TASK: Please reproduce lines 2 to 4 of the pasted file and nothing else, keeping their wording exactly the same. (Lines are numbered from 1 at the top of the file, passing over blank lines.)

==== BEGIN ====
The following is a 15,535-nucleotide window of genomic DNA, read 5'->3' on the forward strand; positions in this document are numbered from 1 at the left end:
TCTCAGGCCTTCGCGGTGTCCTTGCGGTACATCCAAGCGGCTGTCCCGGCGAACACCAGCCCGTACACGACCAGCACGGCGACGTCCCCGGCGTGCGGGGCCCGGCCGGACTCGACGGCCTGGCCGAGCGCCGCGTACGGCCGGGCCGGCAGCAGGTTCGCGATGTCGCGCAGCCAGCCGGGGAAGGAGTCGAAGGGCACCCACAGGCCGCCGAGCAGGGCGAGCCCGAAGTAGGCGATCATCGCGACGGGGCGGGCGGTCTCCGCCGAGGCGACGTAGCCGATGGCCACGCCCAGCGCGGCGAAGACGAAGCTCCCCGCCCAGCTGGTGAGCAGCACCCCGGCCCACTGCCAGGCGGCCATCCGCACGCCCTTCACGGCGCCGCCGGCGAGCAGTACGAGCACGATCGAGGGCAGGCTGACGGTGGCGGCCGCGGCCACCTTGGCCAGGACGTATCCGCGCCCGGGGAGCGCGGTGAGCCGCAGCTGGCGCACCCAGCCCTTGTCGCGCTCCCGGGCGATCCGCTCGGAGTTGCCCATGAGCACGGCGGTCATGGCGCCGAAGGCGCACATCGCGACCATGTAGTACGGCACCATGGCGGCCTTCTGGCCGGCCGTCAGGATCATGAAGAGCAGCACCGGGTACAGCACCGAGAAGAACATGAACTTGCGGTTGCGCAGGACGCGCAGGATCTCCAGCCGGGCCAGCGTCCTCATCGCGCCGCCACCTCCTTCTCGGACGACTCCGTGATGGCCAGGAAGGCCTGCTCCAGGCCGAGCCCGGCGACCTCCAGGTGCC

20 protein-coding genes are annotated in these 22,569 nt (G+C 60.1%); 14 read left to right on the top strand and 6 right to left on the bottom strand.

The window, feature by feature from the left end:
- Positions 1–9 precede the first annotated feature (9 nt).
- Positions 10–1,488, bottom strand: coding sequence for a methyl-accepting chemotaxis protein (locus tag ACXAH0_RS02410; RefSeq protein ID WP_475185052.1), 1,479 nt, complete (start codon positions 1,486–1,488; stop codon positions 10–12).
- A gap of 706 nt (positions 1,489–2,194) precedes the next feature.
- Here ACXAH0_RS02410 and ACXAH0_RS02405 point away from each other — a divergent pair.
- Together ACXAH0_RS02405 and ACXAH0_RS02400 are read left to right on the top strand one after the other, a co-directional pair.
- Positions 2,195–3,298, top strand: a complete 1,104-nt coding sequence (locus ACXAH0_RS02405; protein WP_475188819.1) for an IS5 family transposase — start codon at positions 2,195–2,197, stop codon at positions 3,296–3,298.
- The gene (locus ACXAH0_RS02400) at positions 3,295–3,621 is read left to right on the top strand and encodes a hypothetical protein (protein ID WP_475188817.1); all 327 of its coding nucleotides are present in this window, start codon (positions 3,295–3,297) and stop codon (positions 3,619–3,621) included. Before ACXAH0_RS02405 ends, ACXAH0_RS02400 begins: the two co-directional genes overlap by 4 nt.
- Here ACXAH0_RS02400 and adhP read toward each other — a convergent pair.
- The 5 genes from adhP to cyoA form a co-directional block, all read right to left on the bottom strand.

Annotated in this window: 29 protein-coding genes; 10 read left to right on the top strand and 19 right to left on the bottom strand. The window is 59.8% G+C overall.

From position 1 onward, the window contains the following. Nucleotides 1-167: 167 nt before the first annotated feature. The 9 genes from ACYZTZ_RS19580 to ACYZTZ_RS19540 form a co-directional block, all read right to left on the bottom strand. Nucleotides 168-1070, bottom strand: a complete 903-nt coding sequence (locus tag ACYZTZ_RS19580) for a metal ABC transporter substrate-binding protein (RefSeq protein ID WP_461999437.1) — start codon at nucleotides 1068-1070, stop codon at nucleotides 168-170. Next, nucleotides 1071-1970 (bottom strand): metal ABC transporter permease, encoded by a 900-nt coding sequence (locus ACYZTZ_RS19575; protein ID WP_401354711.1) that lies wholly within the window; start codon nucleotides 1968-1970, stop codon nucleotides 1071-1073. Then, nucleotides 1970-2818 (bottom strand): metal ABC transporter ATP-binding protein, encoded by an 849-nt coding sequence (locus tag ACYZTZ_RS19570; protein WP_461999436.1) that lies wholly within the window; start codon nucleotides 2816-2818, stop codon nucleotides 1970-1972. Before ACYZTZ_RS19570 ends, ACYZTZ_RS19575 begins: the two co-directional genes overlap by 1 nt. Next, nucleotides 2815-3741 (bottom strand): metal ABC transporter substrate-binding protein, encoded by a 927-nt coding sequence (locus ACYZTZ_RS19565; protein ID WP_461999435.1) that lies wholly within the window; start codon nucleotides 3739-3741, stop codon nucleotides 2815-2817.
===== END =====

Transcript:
TCTCAGGCCTTCGCGGTGTCCTTGCGGTACATCCAAGCGGCTGTCCCGGCGAACACCAGCCCGTACACGACCAGCACGGCGACGTCCCCGGCGTGCGGGGCCCGGCCGGACTCGACGGCCTGGCCGAGCGCCGCGTACGGCCGGGCCGGCAGCAGGTTCGCGATGTCGCGCAGCCAGCCGGGGAAGGAGTCGAAGGGCACCCACAGGCCGCCGAGCAGGGCGAGCCCGAAGTAGGCGATCATCGCGACGGGGCGGGCGGTCTCCGCCGAGGCGACGTAGCCGATGGCCACGCCCAGCGCGGCGAAGACGAAGCTCCCCGCCCAGCTGGTGAGCAGCACCCCGGCCCACTGCCAGGCGGCCATCCGCACGCCCTTCACGGCGCCGCCGGCGAGCAGTACGAGCACGATCGAGGGCAGGCTGACGGTGGCGGCCGCGGCCACCTTGGCCAGGACGTATCCGCGCCCGGGGAGCGCGGTGAGCCGCAGCTGGCGCACCCAGCCCTTGTCGCGCTCCCGGGCGATCCGCTCGGAGTTGCCCATGAGCACGGCGGTCATGGCGCCGAAGGCGCACATCGCGACCATGTAGTACGGCACCATGGCGGCCTTCTGGCCGGCCGTCAGGATCATGAAGAGCAGCACCGGGTACAGCACCGAGAAGAACATGAACTTGCGGTTGCGCAGGACGCGCAGGATCTCCAGCCGGGCCAGCGTCCTCATCGCGCCGCCACCTCCTTCTCGGACGACTCCGTGATGGCCAGGAAGGCCTGCTCCAGGCCGAGCCCGGCGACCTCCAGGTGCC

20 protein-coding genes are annotated in these 22,569 nt (G+C 60.1%); 14 read left to right on the top strand and 6 right to left on the bottom strand.

The window, feature by feature from the left end: